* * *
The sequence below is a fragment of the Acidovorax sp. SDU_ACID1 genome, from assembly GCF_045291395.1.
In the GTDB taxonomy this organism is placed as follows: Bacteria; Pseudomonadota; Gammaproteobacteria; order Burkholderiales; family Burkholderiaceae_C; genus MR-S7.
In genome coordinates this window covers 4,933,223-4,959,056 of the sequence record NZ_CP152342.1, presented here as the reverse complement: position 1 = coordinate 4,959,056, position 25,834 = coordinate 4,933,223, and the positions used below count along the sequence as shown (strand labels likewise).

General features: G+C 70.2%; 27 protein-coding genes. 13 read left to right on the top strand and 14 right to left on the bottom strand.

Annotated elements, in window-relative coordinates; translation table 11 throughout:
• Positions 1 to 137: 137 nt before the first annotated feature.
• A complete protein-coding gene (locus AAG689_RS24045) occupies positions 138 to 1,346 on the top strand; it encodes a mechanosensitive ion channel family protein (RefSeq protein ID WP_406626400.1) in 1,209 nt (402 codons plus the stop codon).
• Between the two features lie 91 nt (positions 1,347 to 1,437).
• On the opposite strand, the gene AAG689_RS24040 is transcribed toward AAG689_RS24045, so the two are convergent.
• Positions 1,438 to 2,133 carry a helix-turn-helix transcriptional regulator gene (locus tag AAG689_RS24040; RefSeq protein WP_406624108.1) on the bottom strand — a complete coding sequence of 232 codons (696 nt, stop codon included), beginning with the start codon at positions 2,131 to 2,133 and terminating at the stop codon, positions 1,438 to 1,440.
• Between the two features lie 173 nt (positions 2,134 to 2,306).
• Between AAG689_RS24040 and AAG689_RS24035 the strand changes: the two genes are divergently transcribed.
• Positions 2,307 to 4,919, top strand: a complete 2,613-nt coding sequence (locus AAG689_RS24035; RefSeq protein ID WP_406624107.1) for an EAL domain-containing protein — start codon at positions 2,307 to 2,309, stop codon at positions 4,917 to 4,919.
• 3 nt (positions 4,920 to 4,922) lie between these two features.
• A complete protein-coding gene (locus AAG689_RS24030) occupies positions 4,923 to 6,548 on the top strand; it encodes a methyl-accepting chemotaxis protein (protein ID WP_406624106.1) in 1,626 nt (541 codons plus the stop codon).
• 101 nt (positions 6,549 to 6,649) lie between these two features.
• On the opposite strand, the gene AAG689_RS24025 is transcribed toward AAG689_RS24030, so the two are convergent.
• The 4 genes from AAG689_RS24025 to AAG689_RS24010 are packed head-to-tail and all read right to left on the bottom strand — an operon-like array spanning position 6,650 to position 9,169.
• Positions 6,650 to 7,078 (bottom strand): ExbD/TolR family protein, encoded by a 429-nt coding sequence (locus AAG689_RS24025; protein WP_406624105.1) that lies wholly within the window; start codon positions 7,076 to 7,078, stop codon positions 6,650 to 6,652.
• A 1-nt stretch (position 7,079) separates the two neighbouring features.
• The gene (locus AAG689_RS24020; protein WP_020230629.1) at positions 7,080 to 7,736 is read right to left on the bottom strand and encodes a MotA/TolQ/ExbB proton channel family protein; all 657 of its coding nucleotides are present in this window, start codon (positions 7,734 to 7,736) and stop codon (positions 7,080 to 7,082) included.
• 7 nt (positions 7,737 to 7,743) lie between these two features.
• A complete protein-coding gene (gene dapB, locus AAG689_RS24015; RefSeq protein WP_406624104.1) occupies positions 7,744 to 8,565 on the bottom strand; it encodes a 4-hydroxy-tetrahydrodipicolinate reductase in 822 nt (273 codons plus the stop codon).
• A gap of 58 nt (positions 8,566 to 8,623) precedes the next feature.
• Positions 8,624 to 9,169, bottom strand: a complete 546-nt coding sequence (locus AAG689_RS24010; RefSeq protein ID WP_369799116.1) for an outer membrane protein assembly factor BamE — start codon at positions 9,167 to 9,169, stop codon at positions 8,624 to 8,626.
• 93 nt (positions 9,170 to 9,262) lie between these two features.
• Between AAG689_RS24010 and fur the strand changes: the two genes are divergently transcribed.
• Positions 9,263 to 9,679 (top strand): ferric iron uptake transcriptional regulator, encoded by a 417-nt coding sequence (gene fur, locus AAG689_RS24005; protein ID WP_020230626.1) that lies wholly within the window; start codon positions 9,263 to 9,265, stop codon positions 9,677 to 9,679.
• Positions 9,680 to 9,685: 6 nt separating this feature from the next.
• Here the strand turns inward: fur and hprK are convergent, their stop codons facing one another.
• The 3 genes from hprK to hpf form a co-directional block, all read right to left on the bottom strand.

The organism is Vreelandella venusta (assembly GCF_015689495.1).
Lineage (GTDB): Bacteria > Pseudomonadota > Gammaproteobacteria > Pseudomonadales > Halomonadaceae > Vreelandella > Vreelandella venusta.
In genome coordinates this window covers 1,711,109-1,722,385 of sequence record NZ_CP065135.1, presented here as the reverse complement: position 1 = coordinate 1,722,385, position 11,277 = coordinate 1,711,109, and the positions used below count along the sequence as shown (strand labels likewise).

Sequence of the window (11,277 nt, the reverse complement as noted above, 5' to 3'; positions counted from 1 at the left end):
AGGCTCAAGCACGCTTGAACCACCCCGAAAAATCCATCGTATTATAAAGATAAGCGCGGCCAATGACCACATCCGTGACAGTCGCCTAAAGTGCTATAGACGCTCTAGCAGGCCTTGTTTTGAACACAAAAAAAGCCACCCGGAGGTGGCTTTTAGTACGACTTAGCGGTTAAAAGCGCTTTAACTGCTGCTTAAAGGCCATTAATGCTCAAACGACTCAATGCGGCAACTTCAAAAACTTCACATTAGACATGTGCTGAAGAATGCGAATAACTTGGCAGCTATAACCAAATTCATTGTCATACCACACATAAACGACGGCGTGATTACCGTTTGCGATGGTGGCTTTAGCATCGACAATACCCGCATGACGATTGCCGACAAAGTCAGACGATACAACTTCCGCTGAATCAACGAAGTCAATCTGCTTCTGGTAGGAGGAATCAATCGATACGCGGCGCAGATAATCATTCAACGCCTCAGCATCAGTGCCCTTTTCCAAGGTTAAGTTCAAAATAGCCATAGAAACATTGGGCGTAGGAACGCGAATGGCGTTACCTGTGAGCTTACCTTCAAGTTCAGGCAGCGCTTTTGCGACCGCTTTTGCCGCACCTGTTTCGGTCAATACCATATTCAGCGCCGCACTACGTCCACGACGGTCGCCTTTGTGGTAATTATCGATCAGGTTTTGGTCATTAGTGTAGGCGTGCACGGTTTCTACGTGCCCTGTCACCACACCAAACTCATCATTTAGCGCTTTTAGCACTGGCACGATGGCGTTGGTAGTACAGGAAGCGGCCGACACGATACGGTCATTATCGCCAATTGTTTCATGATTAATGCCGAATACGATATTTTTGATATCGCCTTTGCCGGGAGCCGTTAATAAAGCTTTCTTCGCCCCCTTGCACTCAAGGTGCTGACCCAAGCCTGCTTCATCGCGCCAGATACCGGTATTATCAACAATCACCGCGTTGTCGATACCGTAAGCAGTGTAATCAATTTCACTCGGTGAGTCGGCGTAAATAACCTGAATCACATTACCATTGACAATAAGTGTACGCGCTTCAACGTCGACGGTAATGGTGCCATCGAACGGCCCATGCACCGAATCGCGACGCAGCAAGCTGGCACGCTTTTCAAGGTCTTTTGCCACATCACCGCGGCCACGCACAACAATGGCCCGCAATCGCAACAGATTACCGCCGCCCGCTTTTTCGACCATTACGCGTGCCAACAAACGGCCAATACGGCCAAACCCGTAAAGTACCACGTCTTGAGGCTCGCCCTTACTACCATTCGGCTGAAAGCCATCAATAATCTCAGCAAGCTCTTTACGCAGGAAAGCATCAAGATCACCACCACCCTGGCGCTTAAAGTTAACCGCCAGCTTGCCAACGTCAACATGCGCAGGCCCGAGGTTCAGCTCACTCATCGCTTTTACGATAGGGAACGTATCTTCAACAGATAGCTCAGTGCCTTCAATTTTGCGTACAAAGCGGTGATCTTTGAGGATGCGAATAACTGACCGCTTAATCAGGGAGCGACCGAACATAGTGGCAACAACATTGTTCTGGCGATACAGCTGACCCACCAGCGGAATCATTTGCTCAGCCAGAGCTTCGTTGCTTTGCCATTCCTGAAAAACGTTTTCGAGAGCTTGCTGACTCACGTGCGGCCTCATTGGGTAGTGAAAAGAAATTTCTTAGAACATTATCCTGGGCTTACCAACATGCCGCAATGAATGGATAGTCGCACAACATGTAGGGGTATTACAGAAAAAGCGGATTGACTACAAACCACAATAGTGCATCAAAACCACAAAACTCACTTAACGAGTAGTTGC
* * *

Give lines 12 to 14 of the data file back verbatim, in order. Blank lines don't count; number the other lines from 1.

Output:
• Between AAG689_RS24040 and AAG689_RS24035 the strand changes: the two genes are divergently transcribed.
• Positions 2,307 to 4,919, top strand: a complete 2,613-nt coding sequence (locus AAG689_RS24035; RefSeq protein ID WP_406624107.1) for an EAL domain-containing protein — start codon at positions 2,307 to 2,309, stop codon at positions 4,917 to 4,919.
• 3 nt (positions 4,920 to 4,922) lie between these two features.